Coliving Cocktail #30


Hi all,

I'm back to my weekly emails with coliving news, developments and thoughts.

I also created a community on 👉 Telegram, in which I share many more news in depth - if you want to exchange with leaders of the movement, see you there!

And now, enjoy the cocktail slurp 😋

Latest Coliving News

  1. Breaking news: Starcity acquires Ollie.

    In short, Ollie was the first coliving company to work with developers and get an entire building backed by institutional investors in the US. Now, Starcity acquired the coliving company.

    When I met Chris (Bledsoe, CEO of Ollie), he shared with me how it took him 400 meetings to get the investment. But it paid off, and he built a little empire - and empires like to be conquered.

    A big move in the coliving scene and a first step to more conglomeration.

  2. Get the latest The House Monk report.

    The House Monk just released it's global coliving report - it has some interesting stats, some of which I'd be curious to know more of (for example the 50% occupancy in the US), and interesting news, like the major funding rounds and their own coliving repertory!

    You can get the report here.
  3. Is coliving only for the few who can afford?

    Read this interesting piece by Olivia Roche on "Why we need to think differently about shared housing: The ‘hidden demographic’ and the commercialisation of co-living."
  4. Main point: the majority of "young professionals" are not the ones with mid-end income in urban cities. THey're the ones with low-end incomes, living in second-tier cities, and often with their parents or cheap HMOs.
  5. If we don't provide a solution to the "forgotten ones", coliving will remain a high-end product only.

Thoughts of the Week

  • When coliving becomes a village for the Silicon Valley.

    This is the crazy story of Tony Hsieh, former CEO of Zappos, who died last week in a fire in his house. Tony was trying to build a village in Utah in Park City with Zappos employees, offering them a double pay for moving there.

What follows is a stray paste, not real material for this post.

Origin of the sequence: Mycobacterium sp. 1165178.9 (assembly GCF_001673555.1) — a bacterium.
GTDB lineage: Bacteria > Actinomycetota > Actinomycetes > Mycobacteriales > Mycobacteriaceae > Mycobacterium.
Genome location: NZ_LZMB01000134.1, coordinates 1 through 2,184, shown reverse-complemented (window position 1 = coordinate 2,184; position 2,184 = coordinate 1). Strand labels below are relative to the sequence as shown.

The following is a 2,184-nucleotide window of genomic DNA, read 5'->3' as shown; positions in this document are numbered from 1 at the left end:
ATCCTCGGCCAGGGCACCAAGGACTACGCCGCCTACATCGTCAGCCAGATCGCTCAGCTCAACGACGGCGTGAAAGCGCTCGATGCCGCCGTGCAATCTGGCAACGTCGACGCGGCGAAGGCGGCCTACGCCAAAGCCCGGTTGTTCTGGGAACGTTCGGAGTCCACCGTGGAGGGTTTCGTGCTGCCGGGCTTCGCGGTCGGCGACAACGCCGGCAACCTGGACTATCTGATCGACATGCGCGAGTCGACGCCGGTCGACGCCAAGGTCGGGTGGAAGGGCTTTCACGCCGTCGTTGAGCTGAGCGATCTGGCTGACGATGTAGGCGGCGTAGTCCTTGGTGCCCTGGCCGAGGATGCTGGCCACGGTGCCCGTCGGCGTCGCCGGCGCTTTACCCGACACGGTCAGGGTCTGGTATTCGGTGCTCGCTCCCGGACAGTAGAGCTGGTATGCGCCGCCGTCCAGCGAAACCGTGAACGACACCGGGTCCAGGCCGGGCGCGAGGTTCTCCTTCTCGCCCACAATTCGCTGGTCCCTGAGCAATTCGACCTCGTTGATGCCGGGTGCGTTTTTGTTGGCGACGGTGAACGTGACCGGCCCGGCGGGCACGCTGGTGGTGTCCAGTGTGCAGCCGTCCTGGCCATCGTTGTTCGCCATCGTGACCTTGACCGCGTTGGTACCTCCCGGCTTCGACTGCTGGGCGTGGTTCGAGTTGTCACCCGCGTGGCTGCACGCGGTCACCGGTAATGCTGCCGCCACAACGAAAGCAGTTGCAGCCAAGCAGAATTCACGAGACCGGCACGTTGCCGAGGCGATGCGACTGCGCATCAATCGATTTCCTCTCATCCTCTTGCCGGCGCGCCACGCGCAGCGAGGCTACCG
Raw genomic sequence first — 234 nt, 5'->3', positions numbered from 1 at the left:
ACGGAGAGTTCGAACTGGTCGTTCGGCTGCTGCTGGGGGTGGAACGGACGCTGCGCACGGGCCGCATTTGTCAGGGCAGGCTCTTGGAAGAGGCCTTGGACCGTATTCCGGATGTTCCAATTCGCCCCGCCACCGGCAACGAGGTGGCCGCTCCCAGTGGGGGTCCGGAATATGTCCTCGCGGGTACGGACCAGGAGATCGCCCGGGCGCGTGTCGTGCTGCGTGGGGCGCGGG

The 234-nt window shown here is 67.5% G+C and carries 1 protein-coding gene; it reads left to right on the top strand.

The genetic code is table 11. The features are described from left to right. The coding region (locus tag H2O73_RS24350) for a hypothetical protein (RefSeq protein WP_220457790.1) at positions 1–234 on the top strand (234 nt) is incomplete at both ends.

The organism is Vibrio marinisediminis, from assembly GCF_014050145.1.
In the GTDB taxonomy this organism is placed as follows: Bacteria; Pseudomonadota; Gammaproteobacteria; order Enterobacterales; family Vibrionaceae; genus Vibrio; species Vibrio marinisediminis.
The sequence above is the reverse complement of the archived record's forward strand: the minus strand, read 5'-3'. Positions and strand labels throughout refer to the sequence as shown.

"Hsieh retreated to Park City, where he surrounded himself with yes-men, paying dearly for the privilege. With a net worth that Forbes recently estimated, conservatively, at $700 million, Hsieh’s offer was simple: He would double the amount of their highest-ever salary. All they had to do was move to Park City with him and “be happy."

    But creating a place that’s financially incentivized most probably created an environment based on the wrong motivations. I assume that Tony created his employee-village in Park City as it’s next to the Powder Mountain project.

    A few years back, Summit Series - a community and events series for leading influencers, from entrepreneurs to academics, artists, and  philanthropists - bought a mountain in Utah with the goal to build a mountain village for the “community of leading influencers and decision-makers.”

    From Tim Ferriss to Richard Branson, Hollywood actors and Miguel McKelvey, co-founder of WeWork, a lot have already said yes to Powder Mountain.

    Now imagine all these decision-makers living nearby, literally in walking distance. What amount of encounters, ideas and decisions will come out of it?

    Which brings me back to… when coliving is like a highway: It puts you through life at 10x speed (read more in my blogpost about this).

    And that’s one of the major advantages of shared (or nearby) living: an increased amount of moments of encounter. In two words: increased serendipity.
  • Are communities the most optimal setup for human flourishing (including at work)?

    Read this long-format Harvard Business Review article which blew me away. The topic: how communities are essential for the functioning and growth of companies.

    Here is the two main takeaways for me: first, the authors definition of community: